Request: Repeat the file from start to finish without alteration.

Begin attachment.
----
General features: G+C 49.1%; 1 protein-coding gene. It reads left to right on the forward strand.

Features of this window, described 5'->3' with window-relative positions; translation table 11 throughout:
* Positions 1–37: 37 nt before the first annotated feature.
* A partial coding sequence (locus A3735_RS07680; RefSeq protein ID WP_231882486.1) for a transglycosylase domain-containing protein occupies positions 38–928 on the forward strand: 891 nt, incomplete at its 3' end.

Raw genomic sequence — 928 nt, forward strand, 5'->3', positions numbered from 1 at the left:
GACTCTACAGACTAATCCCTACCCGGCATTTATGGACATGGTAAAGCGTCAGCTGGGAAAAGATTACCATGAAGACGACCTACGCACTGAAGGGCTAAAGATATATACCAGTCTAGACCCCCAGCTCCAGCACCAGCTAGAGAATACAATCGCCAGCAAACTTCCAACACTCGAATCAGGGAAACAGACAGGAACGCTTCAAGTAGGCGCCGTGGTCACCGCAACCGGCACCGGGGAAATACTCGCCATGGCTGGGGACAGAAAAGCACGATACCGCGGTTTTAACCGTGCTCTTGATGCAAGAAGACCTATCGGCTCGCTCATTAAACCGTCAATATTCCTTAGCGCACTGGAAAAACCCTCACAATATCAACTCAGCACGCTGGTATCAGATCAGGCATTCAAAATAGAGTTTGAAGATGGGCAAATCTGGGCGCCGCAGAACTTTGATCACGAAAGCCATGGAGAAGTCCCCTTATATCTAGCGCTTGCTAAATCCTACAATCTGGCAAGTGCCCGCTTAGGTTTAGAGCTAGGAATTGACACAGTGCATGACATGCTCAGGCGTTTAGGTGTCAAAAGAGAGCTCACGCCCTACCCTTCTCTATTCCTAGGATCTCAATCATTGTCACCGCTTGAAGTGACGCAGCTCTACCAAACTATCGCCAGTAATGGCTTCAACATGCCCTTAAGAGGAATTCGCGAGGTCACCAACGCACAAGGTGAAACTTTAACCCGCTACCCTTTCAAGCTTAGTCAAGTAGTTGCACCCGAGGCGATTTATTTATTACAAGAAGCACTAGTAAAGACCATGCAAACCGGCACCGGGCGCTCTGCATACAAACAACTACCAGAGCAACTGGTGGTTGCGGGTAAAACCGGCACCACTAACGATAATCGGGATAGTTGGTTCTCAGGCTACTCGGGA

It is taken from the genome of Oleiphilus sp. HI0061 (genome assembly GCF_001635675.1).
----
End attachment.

General features: G+C 49.1%; 1 protein-coding gene. It reads left to right on the forward strand.

Features of this window, described 5'->3' with window-relative positions; translation table 11 throughout:
* Positions 1–37: 37 nt before the first annotated feature.
* A partial coding sequence (locus A3735_RS07680; RefSeq protein ID WP_231882486.1) for a transglycosylase domain-containing protein occupies positions 38–928 on the forward strand: 891 nt, incomplete at its 3' end.

Raw genomic sequence — 928 nt, forward strand, 5'->3', positions numbered from 1 at the left:
GACTCTACAGACTAATCCCTACCCGGCATTTATGGACATGGTAAAGCGTCAGCTGGGAAAAGATTACCATGAAGACGACCTACGCACTGAAGGGCTAAAGATATATACCAGTCTAGACCCCCAGCTCCAGCACCAGCTAGAGAATACAATCGCCAGCAAACTTCCAACACTCGAATCAGGGAAACAGACAGGAACGCTTCAAGTAGGCGCCGTGGTCACCGCAACCGGCACCGGGGAAATACTCGCCATGGCTGGGGACAGAAAAGCACGATACCGCGGTTTTAACCGTGCTCTTGATGCAAGAAGACCTATCGGCTCGCTCATTAAACCGTCAATATTCCTTAGCGCACTGGAAAAACCCTCACAATATCAACTCAGCACGCTGGTATCAGATCAGGCATTCAAAATAGAGTTTGAAGATGGGCAAATCTGGGCGCCGCAGAACTTTGATCACGAAAGCCATGGAGAAGTCCCCTTATATCTAGCGCTTGCTAAATCCTACAATCTGGCAAGTGCCCGCTTAGGTTTAGAGCTAGGAATTGACACAGTGCATGACATGCTCAGGCGTTTAGGTGTCAAAAGAGAGCTCACGCCCTACCCTTCTCTATTCCTAGGATCTCAATCATTGTCACCGCTTGAAGTGACGCAGCTCTACCAAACTATCGCCAGTAATGGCTTCAACATGCCCTTAAGAGGAATTCGCGAGGTCACCAACGCACAAGGTGAAACTTTAACCCGCTACCCTTTCAAGCTTAGTCAAGTAGTTGCACCCGAGGCGATTTATTTATTACAAGAAGCACTAGTAAAGACCATGCAAACCGGCACCGGGCGCTCTGCATACAAACAACTACCAGAGCAACTGGTGGTTGCGGGTAAAACCGGCACCACTAACGATAATCGGGATAGTTGGTTCTCAGGCTACTCGGGA

It is taken from the genome of Oleiphilus sp. HI0061 (genome assembly GCF_001635675.1).